Wednesday, October 6, 2010
When a person loses their sight, there are many avenues of assistance. But what do you do when it is your dog? Making some simple changes to your house can help your blind dog adjust easier. Experts suggest not moving furniture or rugs, as it can make it more difficult for your blind dog to maneuver around the home. Evaluate each room from your dog’s height and sight level for hidden dangers. Are there any cords dangling in the way that could trip up your dog? Check for sharp corners or objects at a level your dog may run into, and move or pad them to lessen the effect of an accident. To help a blind dog acclimate faster, walk them around the house and re-introduce them to their favorite rooms, areas for sleeping and eating, and anywhere else they will spend time.
When approaching your blind dog, talk to them softly so they don’t get startled. Do not approach your dog if they are sleeping or from behind, as this may frighten them. You can provide encouragement to your dog by talking to them often. If your blind dog has obedience training, a consistent use of their regular basic commands gives them normality.
Using textured floor runners for a path through the rooms your blind dog spends the most time in can help them find their way using their feet. For example, if they sleep in the kitchen, use a floor runner to go from their crate or bed to the outside door they use most often. Don’t change where you feed or water them, and don’t carry them to their food or up stairs, as this can confuse them. If you have stairs, think about installing a gate at the top to prevent tumbles. Try to keep the floors clear of any obstacles that may hinder your blind dog’s movement through the rooms.
Show your dog where the door to the outside is, and remind them how to get outside. Teach them to use a scratch pad or to ring a bell, and hang one by each door your dog leaves or enters the house from. Installing a pet door allows your dog to let themselves out if you are not available. However, you should only install a pet door if it exits to an enclosed area that is safe for your dog (e.g., fenced yard, dog kennel).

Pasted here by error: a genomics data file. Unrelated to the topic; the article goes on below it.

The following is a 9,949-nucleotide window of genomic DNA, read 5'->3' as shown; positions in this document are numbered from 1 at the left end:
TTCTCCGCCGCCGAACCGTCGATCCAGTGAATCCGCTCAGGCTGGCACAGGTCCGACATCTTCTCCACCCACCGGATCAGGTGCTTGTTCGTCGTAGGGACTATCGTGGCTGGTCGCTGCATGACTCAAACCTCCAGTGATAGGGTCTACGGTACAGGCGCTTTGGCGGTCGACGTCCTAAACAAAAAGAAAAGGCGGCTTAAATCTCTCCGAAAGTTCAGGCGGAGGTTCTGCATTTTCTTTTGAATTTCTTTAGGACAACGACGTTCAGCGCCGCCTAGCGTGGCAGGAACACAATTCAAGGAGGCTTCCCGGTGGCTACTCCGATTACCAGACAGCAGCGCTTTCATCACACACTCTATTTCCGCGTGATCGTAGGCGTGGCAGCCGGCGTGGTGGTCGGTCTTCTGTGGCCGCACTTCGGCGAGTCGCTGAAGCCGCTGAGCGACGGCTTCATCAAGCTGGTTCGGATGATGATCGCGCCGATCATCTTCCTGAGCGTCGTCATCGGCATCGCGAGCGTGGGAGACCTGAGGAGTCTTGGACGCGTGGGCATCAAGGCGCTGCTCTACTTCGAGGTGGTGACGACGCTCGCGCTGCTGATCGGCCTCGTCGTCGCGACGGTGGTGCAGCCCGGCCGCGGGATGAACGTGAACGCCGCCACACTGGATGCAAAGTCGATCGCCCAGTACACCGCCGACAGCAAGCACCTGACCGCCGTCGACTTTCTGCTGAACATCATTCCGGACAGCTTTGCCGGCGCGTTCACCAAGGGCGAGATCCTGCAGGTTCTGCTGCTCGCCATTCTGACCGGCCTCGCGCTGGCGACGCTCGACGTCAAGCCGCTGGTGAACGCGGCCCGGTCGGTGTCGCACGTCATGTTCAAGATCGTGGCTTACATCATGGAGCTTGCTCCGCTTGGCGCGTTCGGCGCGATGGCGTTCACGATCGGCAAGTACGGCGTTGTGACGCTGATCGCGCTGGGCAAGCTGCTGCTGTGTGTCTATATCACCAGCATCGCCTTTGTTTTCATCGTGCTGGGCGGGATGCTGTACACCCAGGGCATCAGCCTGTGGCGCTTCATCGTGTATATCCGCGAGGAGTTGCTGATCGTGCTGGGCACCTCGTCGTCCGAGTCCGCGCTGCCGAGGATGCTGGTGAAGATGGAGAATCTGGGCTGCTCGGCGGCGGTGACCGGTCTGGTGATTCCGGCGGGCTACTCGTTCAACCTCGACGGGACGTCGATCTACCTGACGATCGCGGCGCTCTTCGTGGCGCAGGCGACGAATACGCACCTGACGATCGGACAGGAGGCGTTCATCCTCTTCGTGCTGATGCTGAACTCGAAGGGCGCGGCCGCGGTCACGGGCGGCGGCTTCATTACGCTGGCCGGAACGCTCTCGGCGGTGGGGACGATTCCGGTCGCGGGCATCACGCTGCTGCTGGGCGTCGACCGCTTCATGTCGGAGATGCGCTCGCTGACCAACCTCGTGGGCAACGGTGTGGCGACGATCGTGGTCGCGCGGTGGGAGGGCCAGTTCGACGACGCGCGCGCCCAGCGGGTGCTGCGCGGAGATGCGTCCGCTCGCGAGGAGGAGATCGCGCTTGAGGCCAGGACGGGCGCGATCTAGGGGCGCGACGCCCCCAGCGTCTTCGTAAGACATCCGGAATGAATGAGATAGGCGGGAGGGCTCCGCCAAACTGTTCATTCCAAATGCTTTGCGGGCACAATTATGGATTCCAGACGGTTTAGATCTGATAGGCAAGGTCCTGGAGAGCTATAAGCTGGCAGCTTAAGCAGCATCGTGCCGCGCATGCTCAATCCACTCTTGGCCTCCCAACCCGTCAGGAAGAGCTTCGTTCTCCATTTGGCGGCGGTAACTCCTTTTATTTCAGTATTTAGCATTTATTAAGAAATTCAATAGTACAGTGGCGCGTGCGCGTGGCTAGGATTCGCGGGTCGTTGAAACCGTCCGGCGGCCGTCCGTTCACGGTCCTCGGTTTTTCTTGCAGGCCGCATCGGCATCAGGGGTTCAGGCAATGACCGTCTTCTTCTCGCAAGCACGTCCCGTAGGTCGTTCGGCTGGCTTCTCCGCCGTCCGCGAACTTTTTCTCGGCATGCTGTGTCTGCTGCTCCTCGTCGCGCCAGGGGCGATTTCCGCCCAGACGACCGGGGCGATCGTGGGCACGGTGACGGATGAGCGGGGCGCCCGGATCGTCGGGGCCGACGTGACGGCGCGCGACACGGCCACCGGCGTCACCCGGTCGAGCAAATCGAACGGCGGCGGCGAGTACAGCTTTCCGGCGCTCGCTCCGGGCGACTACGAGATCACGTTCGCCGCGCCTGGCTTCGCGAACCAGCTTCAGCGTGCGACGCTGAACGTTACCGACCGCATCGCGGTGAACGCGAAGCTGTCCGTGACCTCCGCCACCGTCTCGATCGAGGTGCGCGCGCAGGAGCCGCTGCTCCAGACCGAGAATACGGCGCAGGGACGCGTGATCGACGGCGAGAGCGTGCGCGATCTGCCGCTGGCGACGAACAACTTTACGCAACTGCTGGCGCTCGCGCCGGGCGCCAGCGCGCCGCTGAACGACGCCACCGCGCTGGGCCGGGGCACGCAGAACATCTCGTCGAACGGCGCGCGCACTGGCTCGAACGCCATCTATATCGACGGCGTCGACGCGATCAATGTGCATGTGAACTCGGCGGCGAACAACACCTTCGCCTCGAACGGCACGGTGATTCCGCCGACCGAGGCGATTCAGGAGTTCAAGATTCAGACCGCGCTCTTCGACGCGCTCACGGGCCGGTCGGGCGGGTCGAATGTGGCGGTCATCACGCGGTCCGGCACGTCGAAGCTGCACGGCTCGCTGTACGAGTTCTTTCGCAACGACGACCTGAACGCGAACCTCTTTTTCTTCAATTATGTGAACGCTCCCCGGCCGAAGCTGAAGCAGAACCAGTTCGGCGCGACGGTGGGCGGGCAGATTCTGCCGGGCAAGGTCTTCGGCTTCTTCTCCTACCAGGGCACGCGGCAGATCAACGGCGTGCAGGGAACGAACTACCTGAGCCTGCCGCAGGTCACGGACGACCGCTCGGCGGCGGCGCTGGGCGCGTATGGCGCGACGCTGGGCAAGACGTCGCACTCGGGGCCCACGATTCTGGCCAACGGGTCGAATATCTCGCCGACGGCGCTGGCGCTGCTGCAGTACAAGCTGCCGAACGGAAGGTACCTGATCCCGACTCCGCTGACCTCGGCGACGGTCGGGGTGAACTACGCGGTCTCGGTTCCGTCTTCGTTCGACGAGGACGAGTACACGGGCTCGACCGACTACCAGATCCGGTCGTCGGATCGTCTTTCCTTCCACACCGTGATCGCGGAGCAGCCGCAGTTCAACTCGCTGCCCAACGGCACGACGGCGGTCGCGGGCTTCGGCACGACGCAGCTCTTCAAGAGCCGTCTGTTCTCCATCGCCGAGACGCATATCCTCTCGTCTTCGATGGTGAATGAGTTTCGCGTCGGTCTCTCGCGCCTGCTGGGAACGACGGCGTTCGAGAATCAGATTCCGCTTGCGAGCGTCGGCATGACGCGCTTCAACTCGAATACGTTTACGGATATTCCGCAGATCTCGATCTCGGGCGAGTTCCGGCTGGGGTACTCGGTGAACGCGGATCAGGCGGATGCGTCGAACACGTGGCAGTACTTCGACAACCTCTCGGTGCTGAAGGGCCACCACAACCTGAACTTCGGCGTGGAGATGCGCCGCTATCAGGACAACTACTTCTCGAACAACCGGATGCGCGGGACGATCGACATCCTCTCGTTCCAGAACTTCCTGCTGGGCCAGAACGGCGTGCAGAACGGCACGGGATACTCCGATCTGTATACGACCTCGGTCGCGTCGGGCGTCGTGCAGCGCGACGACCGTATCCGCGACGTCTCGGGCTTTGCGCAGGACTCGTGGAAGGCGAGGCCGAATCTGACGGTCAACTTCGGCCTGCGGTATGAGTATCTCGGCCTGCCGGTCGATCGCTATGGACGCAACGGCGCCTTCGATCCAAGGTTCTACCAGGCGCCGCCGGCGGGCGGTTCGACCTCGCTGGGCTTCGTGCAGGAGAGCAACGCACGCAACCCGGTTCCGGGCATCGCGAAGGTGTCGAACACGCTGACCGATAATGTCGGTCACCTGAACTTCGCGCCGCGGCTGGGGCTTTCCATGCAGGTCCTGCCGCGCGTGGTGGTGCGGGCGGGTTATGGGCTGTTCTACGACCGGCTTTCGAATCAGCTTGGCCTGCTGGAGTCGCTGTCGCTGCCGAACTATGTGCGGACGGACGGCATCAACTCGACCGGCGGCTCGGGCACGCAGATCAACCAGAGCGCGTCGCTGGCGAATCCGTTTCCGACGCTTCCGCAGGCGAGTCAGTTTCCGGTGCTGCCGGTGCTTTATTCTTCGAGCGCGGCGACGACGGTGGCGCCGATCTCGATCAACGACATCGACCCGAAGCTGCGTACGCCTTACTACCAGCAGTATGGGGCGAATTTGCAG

Using a harness and a shorter leash when walking gives you more control over your blind dog when outside your home. A shorter lead also allows you to keep your dog closer to you in situations that may be new or strange to them. Get your dog a safety vest that says “I can’t see” or some other visible identification to alert people that your dog is blind.
If you have other pets in the house, hanging bells from their collars lets your blind dog know they are present. Let visitors know your dog is blind and that they should be careful. Allow your dog to sniff the hand of your visitor prior to petting. If you live with two dogs, you may notice your blind dog following the lead of your sighted dog. Your sighted dog may respond to barks from your blind dog; he’s just checking up on him. You may also find that your blind dog barks more often. Each bark sound has a different meaning which you’ll eventually learn to understand, such as “I’m hungry,” “I have to go out” or “where are you?”
Your dog may have lost their sight, but they might still retain some of the independent ways they grew up with. Like humans, a dog’s other senses pick up the slack when they lose one. A dog’s ancestral instinct is an advantage when coping with blindness. A blind dog begins to use their sense of smell more to find that bone they “buried” under the couch, and it tells them when you’re preparing their dinner. A blind dog’s sense of hearing lets them know a family member has returned home and needs to be greeted. They use their sense of touch while learning the world they inhabit in a different manner.
Having patience, being consistent and loving, and giving lots of positive encouragement can help both you and your blind dog look at this new chapter like an adventure.
Photo by Richard Bartz, Munich
Read more articles by Ruthie Bently